Norfolk Island is a beautiful tiny island located in the east of Australia. It is known for vistas of jagged cliffs and pine trees. The economy is predominantly driven by tourism. Kingston is the capital of Norfolk Island. It is the second-oldest town in Australia and is known for its great cultural heritage and historical significance. Christianity is the dominant religion in the Islands and the majority of the population adheres to Protestantism.
Places to Visit in Norfolk Island
Norfolk Island Museum
One of the most important places to visit here, the Norfolk Island Museum is a treasure trove of the historical and the architectural heritage of the country. It is situated in Kingston, which is considered to be a chief archaeological site in Australia. This region in Australia houses some of the finest examples of early colonial architecture that are evident in the offices, cemeteries, stores, barracks and the museums.
Standing in humble testimony to the Polynesian settlements on the island, the Norfolk Island Museum exhibit antiques of archaeological importance that date back to the period of settlement. Further, evidence can also be found of the advent of the Europeans in the year 1788. A trail down the Norfolk Island Museum complex also provides evidence of the settlement of the Sydney Cove, which was established by a party of soldiers and convicts.
Some of the other Museums in the island are the Commissariat store, Pier Store and the House Museum situated in the No. 10 Quality row-all of which exhibit evidence of the earlier settlements on the island. Providing an insight into the history and the early culture of the island, the Norfolk Island Museums prove to be an intricate part of the Island’s cultural heritage.
Norfolk Island Botanic Gardens
Administered on the lines of Environment Protection and Biodiversity Conservation Act (1999) and the National Parks and Wildlife Conservation Act (1975), the Norfolk Island Botanic Gardens was set up by the joint efforts of the Norfolk Island and Commonwealth Governments in 1986. This particular step was taken to preserve the biodiversity in the flora and the fauna of the island. Having an expanse of 5.5 hectares as of in 1993, this garden is home to some of the unique plant life on the island that prove to be an important resource for research and botanical study.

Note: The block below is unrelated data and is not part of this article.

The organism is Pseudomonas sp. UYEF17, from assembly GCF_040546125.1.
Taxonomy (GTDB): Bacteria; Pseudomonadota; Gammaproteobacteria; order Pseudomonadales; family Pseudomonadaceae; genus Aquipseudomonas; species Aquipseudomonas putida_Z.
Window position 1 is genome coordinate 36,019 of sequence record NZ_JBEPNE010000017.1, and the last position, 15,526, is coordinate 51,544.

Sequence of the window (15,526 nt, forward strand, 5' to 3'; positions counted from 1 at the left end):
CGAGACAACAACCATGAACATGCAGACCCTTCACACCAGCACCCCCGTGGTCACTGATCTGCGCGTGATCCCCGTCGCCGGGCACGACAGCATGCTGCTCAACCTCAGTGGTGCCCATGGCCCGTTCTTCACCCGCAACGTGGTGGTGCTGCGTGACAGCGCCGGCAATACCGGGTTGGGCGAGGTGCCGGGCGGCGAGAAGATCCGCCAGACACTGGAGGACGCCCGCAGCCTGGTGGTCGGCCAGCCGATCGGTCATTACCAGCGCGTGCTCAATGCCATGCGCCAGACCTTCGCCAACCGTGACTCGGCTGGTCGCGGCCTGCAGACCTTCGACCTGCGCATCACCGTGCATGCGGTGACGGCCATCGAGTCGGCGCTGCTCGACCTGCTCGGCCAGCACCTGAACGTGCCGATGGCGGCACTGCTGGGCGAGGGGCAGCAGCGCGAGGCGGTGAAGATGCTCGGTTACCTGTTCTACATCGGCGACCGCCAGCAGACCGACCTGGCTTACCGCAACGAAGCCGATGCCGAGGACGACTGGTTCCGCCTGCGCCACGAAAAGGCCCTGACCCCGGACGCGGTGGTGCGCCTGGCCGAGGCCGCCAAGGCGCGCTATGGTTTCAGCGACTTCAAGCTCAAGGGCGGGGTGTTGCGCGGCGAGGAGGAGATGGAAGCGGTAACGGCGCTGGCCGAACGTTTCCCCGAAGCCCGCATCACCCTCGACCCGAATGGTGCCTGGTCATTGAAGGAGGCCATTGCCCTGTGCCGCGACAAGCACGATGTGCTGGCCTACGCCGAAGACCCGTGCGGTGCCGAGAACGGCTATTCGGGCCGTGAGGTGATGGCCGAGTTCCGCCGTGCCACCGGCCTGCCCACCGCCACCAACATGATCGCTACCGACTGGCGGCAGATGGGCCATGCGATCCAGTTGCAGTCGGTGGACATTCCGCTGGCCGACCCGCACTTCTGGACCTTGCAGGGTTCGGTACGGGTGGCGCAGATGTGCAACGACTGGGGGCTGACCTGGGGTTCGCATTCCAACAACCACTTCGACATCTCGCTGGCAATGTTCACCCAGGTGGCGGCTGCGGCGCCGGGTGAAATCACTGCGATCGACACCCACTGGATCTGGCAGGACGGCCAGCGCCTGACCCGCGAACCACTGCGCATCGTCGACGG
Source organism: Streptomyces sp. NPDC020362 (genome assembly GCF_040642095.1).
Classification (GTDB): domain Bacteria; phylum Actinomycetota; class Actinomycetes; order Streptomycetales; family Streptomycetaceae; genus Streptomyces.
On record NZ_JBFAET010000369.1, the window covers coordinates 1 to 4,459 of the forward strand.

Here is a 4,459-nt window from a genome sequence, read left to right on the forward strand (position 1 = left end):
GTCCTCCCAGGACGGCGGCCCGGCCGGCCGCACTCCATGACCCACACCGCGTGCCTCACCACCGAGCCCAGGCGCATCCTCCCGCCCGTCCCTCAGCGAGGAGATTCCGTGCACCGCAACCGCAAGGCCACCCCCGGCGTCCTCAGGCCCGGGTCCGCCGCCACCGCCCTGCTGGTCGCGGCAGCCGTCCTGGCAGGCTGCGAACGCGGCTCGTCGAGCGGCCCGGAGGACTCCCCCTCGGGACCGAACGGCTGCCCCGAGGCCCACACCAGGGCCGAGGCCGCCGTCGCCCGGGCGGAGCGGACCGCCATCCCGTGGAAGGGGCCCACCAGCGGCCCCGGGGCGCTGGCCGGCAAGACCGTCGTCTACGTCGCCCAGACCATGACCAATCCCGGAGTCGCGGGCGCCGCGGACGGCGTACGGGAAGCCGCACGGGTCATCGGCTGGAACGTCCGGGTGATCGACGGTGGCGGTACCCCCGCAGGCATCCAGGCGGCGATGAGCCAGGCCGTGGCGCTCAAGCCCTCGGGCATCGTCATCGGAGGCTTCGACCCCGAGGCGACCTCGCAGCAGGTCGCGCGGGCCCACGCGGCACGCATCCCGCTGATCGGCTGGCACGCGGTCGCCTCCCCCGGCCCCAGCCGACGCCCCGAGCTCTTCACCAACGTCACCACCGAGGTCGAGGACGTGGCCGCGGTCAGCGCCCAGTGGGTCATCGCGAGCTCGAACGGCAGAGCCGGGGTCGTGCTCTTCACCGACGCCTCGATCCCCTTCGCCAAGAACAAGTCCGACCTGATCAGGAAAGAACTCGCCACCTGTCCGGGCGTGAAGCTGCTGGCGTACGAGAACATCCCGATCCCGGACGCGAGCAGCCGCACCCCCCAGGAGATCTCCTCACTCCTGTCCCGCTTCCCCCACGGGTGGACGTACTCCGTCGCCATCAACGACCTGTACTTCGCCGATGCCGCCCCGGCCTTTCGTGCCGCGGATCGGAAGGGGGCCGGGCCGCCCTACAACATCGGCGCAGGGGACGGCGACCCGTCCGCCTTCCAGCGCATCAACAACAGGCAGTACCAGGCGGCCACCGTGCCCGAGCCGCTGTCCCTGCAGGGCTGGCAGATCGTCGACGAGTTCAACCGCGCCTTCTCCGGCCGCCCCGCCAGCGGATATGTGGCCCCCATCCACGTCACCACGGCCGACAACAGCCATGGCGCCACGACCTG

Norfolk Island Botanic Gardens Flora
Adorned with myriads of flowers and plants of different hue and color, the Norfolk Island Botanic Gardens attains a majestic grandeur. A stroll through the rich green regalia of plants and shrubs in the Norfolk Island Botanic Gardens could also provide an insight into the variety of birds that can be found here. The pandemonium of bird calls seems to have a soothing effect on the six senses.
Some of the birds that can be found in Norfolk Island Botanic Gardens are the fantail and the golden whistler. Norfolk Island Botanic Gardens Flora comprise the giant Norfolk island pine and creepers, lianas and shrubs. Some of the flowering plants that enhance the beauty of the botanical garden include different varieties of Acanthaceae, Aizoaceae, Apiaceae, Apocynaceae, Asteraceae, and Basellaceae.
One of the most important places to visit in Norfolk Island, the sight of the green resplendence in Norfolk Island Botanic Gardens is rather rejuvenating and proves to have a lasting effect on memory.